Violation of a Protection Order
Orders for protection (often called restraining orders) are orders from the court that prohibit named people from contacting certain individuals or doing certain things. Any violation of the terms established in a protection order can be a criminal offense that results in serious penalties.
Prosecutors and judges take any violation of a court order seriously and can be largely unforgiving when it comes to seeking punishments. When a person has been falsely accused of violating a restraining order or unknowingly breaches its terms, that alleged offender should make sure that he or she has strong legal representation when appearing in court.
Lawyer for Violation of a Protection Order in Las Vegas, NV
If you were arrested in Clark County for allegedly violating the terms of any kind of restraining order, it is in your best interest to retain legal counsel as soon as possible. Gallo Law Office aggressively defends clients all over southern Nevada, including North Las Vegas, Henderson, and Boulder City.
Las Vegas criminal defense attorney James C. Gallo understands how people accidentally violate the terms of protection orders without any criminal intent and fights to get the criminal charges for alleged violations reduced or dismissed. You can have our lawyer review your case and answer all of your legal questions as soon as you call (702) 385-3131 to schedule a free, confidential consultation.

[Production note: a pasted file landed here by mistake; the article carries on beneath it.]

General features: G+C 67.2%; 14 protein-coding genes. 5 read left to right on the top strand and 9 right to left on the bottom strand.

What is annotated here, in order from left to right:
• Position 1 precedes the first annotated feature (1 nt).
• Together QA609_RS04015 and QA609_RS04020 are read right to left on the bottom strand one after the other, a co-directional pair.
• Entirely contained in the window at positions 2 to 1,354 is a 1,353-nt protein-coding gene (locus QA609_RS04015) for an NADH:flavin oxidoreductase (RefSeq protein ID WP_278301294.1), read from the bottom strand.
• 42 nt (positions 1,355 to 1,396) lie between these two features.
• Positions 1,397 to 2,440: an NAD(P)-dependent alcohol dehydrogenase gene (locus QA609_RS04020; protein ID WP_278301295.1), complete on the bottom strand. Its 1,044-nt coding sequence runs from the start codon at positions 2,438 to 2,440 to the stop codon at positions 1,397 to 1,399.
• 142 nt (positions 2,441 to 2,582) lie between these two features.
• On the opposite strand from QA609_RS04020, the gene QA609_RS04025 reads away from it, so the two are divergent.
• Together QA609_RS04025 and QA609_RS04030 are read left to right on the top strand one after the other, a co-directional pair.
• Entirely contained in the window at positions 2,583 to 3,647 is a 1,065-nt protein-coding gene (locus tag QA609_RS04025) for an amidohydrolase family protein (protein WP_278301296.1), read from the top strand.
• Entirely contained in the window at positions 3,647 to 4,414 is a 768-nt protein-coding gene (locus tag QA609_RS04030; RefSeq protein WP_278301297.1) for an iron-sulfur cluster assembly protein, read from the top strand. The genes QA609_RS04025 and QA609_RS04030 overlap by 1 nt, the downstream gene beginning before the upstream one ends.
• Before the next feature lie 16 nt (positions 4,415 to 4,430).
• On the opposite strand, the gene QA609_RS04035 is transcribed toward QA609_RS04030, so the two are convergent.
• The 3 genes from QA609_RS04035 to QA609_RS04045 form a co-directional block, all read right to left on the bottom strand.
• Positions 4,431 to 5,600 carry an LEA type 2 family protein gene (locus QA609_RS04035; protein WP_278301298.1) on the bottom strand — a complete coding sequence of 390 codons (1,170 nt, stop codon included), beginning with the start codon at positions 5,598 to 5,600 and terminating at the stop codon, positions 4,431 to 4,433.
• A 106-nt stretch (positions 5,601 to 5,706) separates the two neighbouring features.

Clark County Protection Order Violations Information Center
- What are the consequences of being convicted of a restraining order violation?
- Are there any defenses against protection order violation charges?
- Where can I find more information about protection orders in Las Vegas?
Not all orders of protection are the same, so what might constitute a violation for one person may not be a prohibited activity for another. Generally, some of the most common violations of restraining orders include violating no contact provisions, failing to seek court-ordered counseling, and firearms violations.
The possible consequences of a protection order violation depend on the type of restraining order that was violated. It is a misdemeanor offense punishable by up to six months in jail and/or a fine of up to $1,000 if an alleged offender violates a temporary or extended order for protection against domestic violence under Nevada Revised Statute § 33.100 or a temporary or extended order for protection against harassment in the workplace under Nevada Revised Statute § 33.350.